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The Faith / Void: Faith/Void/FaithFaith/Void/Faith (1993)
Reviewer Rating: 5
Contributed by: BSDBSD
(others by this writer | submit your own)
Dischord put two of their most underrated harDCore records onto one plastic disc in the early 90's... Recently (2002, I believe), they were re-mastered and re-released sounding cleaner than ever. The first 30-some minutes of the disc are the brilliant "Faith/Void" split from 1982. The Faith we.
Dischord put two of their most underrated harDCore records onto one plastic disc in the early 90's... Recently (2002, I believe), they were re-mastered and re-released sounding cleaner than ever.
The first 30-some minutes of the disc are the brilliant "Faith/Void" split from 1982.
The Faith were Alec MacKaye's band after the Untouchables (who were also great in their own right and are featured on the Flex Your Head compilation). Their sound is fast and brutal, pretty standard hardcore, sounding like a more calculated, negative Minor Threat. Alec's nasally vocals and lyrics, with their mean spirited finger pointing, have more in common with Boston bands like SSD and Negative FX than their Washington contemporaries. Their twelve songs are good, but unremarkable.
On the other hand, Void throw the unsuspecting listener through a loop. Their 12 songs (also the only stuff of theirs ever legitimately released) are probably the most influential on the punk-thrash scene of the 90's in that their songs are barely held together structure-wise. Bubba Dupree's guitar work combines the distortion of Black Flag and the chugging, speedy riffs of Motorhead, developing a sound that's probably the most chaotic of all early hardcore. John Weifenbach's vocals are those of a demon screeching from the pits of hell, a Catholic school boy possessed to murder all his classmates. Subject matter ranges from a pre-Slayer Holocaust story ("Condensed Flesh"), to laughing at all of the tools of the world ("Ignorant People", "Ask Them Why", "My Rules"), to social commentary ("Self-Defense", "War Hero"), and school-sponsored sports ("Organized Sports").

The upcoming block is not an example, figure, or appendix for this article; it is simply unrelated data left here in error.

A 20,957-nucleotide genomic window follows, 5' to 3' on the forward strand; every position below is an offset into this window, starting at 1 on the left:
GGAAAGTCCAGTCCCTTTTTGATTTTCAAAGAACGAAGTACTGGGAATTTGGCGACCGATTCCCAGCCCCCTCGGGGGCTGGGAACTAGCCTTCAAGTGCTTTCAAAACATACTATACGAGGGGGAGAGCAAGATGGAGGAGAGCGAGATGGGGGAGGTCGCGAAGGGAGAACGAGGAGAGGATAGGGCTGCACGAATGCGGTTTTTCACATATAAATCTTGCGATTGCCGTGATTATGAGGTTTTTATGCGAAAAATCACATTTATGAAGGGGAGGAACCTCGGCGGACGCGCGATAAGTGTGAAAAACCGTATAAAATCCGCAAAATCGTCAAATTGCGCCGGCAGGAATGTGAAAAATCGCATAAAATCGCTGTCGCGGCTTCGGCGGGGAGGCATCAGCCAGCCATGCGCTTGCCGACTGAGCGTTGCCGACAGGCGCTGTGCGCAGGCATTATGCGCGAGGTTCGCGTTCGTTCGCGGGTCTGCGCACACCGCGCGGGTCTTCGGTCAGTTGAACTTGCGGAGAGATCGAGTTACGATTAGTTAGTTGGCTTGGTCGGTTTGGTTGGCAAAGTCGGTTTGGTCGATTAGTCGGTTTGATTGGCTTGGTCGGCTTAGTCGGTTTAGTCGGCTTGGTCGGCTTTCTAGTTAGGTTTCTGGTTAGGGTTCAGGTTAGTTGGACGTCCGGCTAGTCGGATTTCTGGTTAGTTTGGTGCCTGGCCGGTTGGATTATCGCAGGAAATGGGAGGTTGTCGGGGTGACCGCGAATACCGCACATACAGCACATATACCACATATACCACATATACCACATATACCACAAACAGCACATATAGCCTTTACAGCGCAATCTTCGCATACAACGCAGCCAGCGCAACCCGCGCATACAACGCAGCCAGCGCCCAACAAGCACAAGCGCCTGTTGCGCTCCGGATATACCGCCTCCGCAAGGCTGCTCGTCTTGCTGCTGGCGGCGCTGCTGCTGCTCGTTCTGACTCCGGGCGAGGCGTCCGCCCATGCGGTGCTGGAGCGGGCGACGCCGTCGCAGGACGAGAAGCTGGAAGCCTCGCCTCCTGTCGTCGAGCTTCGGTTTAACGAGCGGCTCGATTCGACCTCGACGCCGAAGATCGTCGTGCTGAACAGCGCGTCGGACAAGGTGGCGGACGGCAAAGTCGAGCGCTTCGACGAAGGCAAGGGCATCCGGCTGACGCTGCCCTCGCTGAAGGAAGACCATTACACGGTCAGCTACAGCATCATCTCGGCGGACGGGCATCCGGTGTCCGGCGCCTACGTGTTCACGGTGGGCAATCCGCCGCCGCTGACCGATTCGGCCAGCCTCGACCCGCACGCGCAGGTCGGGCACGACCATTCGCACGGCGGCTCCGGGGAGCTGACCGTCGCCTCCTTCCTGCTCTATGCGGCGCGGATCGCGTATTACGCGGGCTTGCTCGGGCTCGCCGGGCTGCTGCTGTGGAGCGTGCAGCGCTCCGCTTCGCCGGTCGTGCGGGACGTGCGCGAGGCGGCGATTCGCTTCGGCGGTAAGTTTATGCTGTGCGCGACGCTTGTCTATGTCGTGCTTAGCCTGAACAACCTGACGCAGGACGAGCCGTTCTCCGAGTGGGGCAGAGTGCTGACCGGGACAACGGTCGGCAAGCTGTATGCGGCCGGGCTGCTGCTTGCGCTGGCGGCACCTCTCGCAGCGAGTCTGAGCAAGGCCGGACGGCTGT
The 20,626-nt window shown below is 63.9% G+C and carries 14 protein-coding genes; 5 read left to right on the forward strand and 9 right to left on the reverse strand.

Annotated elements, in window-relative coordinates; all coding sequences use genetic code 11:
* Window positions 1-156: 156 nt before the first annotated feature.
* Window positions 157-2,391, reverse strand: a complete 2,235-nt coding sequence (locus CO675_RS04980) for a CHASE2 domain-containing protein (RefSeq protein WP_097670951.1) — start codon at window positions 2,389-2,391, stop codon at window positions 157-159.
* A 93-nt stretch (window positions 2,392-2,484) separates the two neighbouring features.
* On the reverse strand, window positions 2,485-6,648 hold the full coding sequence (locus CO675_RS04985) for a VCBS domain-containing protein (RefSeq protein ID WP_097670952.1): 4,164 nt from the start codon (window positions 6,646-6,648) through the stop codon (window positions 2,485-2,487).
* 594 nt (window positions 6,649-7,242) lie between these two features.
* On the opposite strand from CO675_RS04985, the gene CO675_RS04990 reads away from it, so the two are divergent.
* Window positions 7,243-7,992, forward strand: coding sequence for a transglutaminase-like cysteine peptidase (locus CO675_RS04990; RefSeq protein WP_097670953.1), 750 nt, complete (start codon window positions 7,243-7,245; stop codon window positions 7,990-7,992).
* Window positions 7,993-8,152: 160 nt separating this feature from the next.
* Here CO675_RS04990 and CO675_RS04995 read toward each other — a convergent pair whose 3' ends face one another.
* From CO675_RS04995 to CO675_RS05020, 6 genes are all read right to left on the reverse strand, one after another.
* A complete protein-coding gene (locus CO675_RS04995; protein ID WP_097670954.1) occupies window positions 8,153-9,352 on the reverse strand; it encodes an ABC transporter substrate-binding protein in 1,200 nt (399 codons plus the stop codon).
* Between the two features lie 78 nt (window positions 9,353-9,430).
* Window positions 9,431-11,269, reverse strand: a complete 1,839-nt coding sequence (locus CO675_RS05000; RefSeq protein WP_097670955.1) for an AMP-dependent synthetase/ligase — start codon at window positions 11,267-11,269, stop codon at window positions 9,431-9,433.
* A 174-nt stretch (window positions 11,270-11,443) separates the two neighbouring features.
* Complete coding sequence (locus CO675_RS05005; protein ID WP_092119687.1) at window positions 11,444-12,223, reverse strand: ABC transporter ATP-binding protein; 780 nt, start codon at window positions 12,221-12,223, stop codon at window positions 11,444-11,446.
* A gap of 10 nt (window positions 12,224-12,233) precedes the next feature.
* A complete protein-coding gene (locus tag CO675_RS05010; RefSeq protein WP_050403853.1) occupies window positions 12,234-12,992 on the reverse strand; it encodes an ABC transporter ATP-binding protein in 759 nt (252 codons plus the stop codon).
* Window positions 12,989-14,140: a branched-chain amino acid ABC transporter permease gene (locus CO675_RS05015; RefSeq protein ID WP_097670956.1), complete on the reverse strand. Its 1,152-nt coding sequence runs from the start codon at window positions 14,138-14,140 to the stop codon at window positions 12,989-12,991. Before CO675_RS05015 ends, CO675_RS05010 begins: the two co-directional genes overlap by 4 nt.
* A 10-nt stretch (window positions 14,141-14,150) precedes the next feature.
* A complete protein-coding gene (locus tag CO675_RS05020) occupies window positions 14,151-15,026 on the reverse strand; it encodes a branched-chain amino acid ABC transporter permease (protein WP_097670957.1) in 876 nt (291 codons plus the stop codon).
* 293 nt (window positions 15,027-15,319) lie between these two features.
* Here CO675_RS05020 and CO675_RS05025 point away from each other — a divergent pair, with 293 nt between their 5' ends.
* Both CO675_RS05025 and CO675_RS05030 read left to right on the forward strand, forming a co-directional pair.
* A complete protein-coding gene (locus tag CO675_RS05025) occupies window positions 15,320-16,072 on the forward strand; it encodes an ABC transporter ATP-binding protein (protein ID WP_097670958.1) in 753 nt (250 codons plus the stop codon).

In short, Void's 12 songs are worth it, alone.
Finishing off the CD version of this release is Faith's "Subject to Change" EP, which is polished off, melodic Hardcore from 1983. It ends up sounding like a not-as-good "Out of Step"-era Minor Threat, with lyrics that are pretty corny. For all his preaching on the "Faith/Void" split, it seems brother Alec is now "Subject to change in ever way". If you can get past the awful lyrics, you'll be able to enjoy some of the last hardcore to be released by Dischord, an important document in being one of the first hardcore bands to slow down and go melodic.
Anyone into more popular hardcore bands like Minor Threat and Bad Brains should probably pick this up, and if you get hooked on Void, you can find their Hit & Run demo on Soulseek pretty easily.
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